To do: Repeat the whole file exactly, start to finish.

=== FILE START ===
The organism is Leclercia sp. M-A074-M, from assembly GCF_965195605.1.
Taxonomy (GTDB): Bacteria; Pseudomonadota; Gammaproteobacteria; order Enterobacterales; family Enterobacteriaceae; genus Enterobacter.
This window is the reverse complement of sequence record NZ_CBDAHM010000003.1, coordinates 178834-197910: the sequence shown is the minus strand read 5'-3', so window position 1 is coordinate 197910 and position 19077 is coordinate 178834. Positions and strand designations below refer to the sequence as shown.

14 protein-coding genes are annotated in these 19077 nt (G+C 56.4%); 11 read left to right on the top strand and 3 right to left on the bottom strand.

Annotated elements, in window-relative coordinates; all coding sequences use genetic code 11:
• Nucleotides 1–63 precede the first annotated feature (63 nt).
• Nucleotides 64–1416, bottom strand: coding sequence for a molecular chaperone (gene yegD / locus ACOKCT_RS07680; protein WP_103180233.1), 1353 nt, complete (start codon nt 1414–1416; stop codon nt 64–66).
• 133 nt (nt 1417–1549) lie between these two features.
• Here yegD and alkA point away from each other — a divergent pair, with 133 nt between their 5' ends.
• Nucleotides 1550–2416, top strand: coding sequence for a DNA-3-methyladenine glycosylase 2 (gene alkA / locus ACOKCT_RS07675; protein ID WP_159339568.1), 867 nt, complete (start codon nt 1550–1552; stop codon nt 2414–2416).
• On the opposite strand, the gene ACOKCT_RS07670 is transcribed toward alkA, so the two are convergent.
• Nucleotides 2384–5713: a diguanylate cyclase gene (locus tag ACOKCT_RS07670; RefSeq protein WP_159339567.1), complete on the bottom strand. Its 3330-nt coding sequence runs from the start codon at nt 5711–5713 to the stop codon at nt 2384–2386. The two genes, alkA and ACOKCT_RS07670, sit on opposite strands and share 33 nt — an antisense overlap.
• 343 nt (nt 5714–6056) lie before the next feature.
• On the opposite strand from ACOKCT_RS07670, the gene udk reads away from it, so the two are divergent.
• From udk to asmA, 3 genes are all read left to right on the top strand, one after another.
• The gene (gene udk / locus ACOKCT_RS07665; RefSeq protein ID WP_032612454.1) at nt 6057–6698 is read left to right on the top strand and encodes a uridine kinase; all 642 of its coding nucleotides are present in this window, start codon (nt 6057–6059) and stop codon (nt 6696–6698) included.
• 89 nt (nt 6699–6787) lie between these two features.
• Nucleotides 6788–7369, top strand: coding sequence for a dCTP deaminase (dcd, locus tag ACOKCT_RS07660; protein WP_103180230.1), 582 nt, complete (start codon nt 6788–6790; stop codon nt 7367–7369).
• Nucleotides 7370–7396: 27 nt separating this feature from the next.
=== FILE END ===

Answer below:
The organism is Leclercia sp. M-A074-M, from assembly GCF_965195605.1.
Taxonomy (GTDB): Bacteria; Pseudomonadota; Gammaproteobacteria; order Enterobacterales; family Enterobacteriaceae; genus Enterobacter.
This window is the reverse complement of sequence record NZ_CBDAHM010000003.1, coordinates 178834-197910: the sequence shown is the minus strand read 5'-3', so window position 1 is coordinate 197910 and position 19077 is coordinate 178834. Positions and strand designations below refer to the sequence as shown.

14 protein-coding genes are annotated in these 19077 nt (G+C 56.4%); 11 read left to right on the top strand and 3 right to left on the bottom strand.

Annotated elements, in window-relative coordinates; all coding sequences use genetic code 11:
• Nucleotides 1–63 precede the first annotated feature (63 nt).
• Nucleotides 64–1416, bottom strand: coding sequence for a molecular chaperone (gene yegD / locus ACOKCT_RS07680; protein WP_103180233.1), 1353 nt, complete (start codon nt 1414–1416; stop codon nt 64–66).
• 133 nt (nt 1417–1549) lie between these two features.
• Here yegD and alkA point away from each other — a divergent pair, with 133 nt between their 5' ends.
• Nucleotides 1550–2416, top strand: coding sequence for a DNA-3-methyladenine glycosylase 2 (gene alkA / locus ACOKCT_RS07675; protein ID WP_159339568.1), 867 nt, complete (start codon nt 1550–1552; stop codon nt 2414–2416).
• On the opposite strand, the gene ACOKCT_RS07670 is transcribed toward alkA, so the two are convergent.
• Nucleotides 2384–5713: a diguanylate cyclase gene (locus tag ACOKCT_RS07670; RefSeq protein WP_159339567.1), complete on the bottom strand. Its 3330-nt coding sequence runs from the start codon at nt 5711–5713 to the stop codon at nt 2384–2386. The two genes, alkA and ACOKCT_RS07670, sit on opposite strands and share 33 nt — an antisense overlap.
• 343 nt (nt 5714–6056) lie before the next feature.
• On the opposite strand from ACOKCT_RS07670, the gene udk reads away from it, so the two are divergent.
• From udk to asmA, 3 genes are all read left to right on the top strand, one after another.
• The gene (gene udk / locus ACOKCT_RS07665; RefSeq protein ID WP_032612454.1) at nt 6057–6698 is read left to right on the top strand and encodes a uridine kinase; all 642 of its coding nucleotides are present in this window, start codon (nt 6057–6059) and stop codon (nt 6696–6698) included.
• 89 nt (nt 6699–6787) lie between these two features.
• Nucleotides 6788–7369, top strand: coding sequence for a dCTP deaminase (dcd, locus tag ACOKCT_RS07660; protein WP_103180230.1), 582 nt, complete (start codon nt 6788–6790; stop codon nt 7367–7369).
• Nucleotides 7370–7396: 27 nt separating this feature from the next.